Compare the productivity benefits and risk mitigation costs before your data team makes a formal commitment to language models

Guiding Principle 3. Embrace prompt engineering

ChatGPT defines prompt engineering as “designing and refining prompts for artificial intelligence (AI) language models to generate desired outputs. It involves carefully crafting instructions or queries to elicit specific responses or behaviors from the model.” That’s not a bad definition. Data teams should adopt the following best practices for effective prompt engineering.

  • Give explicit commands. Users should enter precise prompts, for example by telling the language model to “play the role of a data engineer,” “compliance officer,” and so on. Then they can instruct them to complete a task associated with that role, providing as much context and domain-specific detail as possible.

  • Guide their outputs. Users should align the model’s outputs with their company’s processes and templates. When requesting a pipeline design, they might tell the language model “your summary will start with an overview, then explain the sources, transformation logic, target system, data validation techniques, and error handling methods, in that order.”

  • Iterate. One-shot prompts rarely get the job done. Users should ask the same question in different ways, compare the answers, and interrogate the model about gray areas. Sequences of prompts like these help fix erroneous outputs, fill logical gaps, and build multiple layers of understanding so the user can take confident action. Bill Schmarzo of Dell Technologies recommends creating a Socratic dialogue in which users test assumptions, inspect evidence, and explore implications.

By adopting these best practices for prompt engineering, data teams can get more accurate and reliable results with language models.

Prompt engineering makes language model outputs more accurate and reliable

Guiding Principle 4. Train your team

Data teams need training on what works and what doesn’t. They can start by learning from the successes and failures of early adopters within the organization, then codifying those lessons for all to see. To that end, early adopters should contribute peer presentations and user templates, reinforced by corporate guidelines, that teach others how to swim. Data leaders also should consider implementing a center of excellence that trains business users on governed self service. All these training activities should become part of a formal corporate education program that has executive endorsement and oversight.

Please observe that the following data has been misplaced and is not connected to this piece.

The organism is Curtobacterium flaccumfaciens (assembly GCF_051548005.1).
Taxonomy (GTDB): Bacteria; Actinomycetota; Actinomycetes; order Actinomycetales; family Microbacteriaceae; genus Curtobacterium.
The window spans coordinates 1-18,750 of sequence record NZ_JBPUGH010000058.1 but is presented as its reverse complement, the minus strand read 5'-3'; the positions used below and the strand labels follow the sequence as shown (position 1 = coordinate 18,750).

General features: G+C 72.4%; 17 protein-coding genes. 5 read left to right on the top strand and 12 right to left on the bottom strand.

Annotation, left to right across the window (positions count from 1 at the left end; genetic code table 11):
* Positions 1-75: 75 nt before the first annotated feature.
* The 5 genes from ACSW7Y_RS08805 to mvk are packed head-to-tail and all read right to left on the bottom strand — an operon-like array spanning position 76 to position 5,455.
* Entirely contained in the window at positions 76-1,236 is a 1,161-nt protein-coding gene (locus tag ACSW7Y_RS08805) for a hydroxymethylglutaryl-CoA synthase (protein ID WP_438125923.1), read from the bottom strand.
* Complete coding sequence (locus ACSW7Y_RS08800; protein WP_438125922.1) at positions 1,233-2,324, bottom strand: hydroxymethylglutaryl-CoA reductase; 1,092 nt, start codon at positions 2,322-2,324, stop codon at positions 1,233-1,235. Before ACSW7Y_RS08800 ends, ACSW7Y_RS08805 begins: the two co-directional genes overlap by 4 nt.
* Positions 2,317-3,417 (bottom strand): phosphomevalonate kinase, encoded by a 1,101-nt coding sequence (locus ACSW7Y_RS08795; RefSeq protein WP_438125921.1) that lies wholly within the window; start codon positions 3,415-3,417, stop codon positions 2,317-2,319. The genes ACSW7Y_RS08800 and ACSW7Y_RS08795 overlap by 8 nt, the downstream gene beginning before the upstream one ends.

Data teams should learn from early adopters’ successes and failures with language models

Guiding Principle 5. Adapt your data governance program to address language models

As explained in blog 2 of our series, data engineers need consistent policies, tools, and techniques to prevent wrong outputs or negative outcomes. This means adapting your existing data governance program to address generative AI. Governance teams should enlist early adopters to identify and scope risks related to data quality, explainability, bias, privacy, or IP handling. What tools, techniques, behaviors can reduce these risks? By answering questions like this, governance teams can build or adapt the right policies for risk mitigation and have data stewards enforce them. Designed and enforced well, a blended data/AI governance program like this can balance openness with control to minimize risk, boost productivity, and help drive new business value with AI.

A blended data/AI governance program can minimize risk and boost productivity

TLC for LLMs and SLMs

Language models, in particular the emerging standard of SLMs, need tender loving care from their human bosses. By adopting the guiding principles described here, data teams can capture the upside of generative AI and get more work done in less time. This includes managing models like assistants; running a cost-benefit analysis; embracing prompt engineering; putting a training program in place, and incorporating language models into existing data governance programs. With the right TLC, language models might give data engineers finally get on top of their workloads.

Kevin Petrie

Kevin is the VP of Research at BARC US, where he writes and speaks about the intersection of AI, analytics, and data management. For nearly three decades Kevin has deciphered...